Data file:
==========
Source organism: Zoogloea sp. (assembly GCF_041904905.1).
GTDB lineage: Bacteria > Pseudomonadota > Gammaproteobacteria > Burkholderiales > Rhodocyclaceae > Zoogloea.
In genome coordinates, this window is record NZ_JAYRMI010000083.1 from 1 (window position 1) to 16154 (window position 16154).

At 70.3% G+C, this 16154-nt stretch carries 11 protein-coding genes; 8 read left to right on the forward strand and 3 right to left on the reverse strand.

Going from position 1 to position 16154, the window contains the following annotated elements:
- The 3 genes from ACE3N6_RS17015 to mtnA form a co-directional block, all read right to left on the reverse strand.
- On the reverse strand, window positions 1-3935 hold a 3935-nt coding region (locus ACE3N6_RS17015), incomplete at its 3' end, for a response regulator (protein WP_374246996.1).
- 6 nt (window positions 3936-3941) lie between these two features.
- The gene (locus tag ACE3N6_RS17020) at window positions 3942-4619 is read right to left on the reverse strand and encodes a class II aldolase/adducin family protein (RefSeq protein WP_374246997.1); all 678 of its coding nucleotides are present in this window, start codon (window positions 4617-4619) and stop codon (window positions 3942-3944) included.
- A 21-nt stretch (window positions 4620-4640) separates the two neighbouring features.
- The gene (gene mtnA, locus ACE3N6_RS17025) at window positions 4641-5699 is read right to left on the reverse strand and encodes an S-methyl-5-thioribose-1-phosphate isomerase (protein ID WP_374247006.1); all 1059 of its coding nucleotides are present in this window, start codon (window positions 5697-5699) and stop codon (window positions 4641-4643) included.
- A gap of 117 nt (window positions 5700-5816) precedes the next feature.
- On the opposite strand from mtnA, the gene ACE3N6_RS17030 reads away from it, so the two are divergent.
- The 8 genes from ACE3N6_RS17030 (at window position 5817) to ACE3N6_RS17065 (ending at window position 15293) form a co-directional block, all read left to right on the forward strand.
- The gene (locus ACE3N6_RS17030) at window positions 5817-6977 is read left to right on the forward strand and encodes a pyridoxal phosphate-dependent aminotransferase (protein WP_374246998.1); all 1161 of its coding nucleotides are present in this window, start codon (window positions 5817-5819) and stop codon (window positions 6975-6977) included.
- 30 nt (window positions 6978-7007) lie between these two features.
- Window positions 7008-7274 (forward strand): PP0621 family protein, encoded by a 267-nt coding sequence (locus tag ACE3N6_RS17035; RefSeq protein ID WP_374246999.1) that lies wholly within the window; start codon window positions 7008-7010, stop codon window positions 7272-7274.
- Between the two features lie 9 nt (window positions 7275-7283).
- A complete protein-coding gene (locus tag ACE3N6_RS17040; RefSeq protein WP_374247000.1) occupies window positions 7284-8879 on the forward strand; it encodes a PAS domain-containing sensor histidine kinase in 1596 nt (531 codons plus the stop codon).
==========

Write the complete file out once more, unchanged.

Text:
Source organism: Zoogloea sp. (assembly GCF_041904905.1).
GTDB lineage: Bacteria > Pseudomonadota > Gammaproteobacteria > Burkholderiales > Rhodocyclaceae > Zoogloea.
In genome coordinates, this window is record NZ_JAYRMI010000083.1 from 1 (window position 1) to 16154 (window position 16154).

At 70.3% G+C, this 16154-nt stretch carries 11 protein-coding genes; 8 read left to right on the forward strand and 3 right to left on the reverse strand.

Going from position 1 to position 16154, the window contains the following annotated elements:
- The 3 genes from ACE3N6_RS17015 to mtnA form a co-directional block, all read right to left on the reverse strand.
- On the reverse strand, window positions 1-3935 hold a 3935-nt coding region (locus ACE3N6_RS17015), incomplete at its 3' end, for a response regulator (protein WP_374246996.1).
- 6 nt (window positions 3936-3941) lie between these two features.
- The gene (locus tag ACE3N6_RS17020) at window positions 3942-4619 is read right to left on the reverse strand and encodes a class II aldolase/adducin family protein (RefSeq protein WP_374246997.1); all 678 of its coding nucleotides are present in this window, start codon (window positions 4617-4619) and stop codon (window positions 3942-3944) included.
- A 21-nt stretch (window positions 4620-4640) separates the two neighbouring features.
- The gene (gene mtnA, locus ACE3N6_RS17025) at window positions 4641-5699 is read right to left on the reverse strand and encodes an S-methyl-5-thioribose-1-phosphate isomerase (protein ID WP_374247006.1); all 1059 of its coding nucleotides are present in this window, start codon (window positions 5697-5699) and stop codon (window positions 4641-4643) included.
- A gap of 117 nt (window positions 5700-5816) precedes the next feature.
- On the opposite strand from mtnA, the gene ACE3N6_RS17030 reads away from it, so the two are divergent.
- The 8 genes from ACE3N6_RS17030 (at window position 5817) to ACE3N6_RS17065 (ending at window position 15293) form a co-directional block, all read left to right on the forward strand.
- The gene (locus ACE3N6_RS17030) at window positions 5817-6977 is read left to right on the forward strand and encodes a pyridoxal phosphate-dependent aminotransferase (protein WP_374246998.1); all 1161 of its coding nucleotides are present in this window, start codon (window positions 5817-5819) and stop codon (window positions 6975-6977) included.
- 30 nt (window positions 6978-7007) lie between these two features.
- Window positions 7008-7274 (forward strand): PP0621 family protein, encoded by a 267-nt coding sequence (locus tag ACE3N6_RS17035; RefSeq protein ID WP_374246999.1) that lies wholly within the window; start codon window positions 7008-7010, stop codon window positions 7272-7274.
- Between the two features lie 9 nt (window positions 7275-7283).
- A complete protein-coding gene (locus tag ACE3N6_RS17040; RefSeq protein WP_374247000.1) occupies window positions 7284-8879 on the forward strand; it encodes a PAS domain-containing sensor histidine kinase in 1596 nt (531 codons plus the stop codon).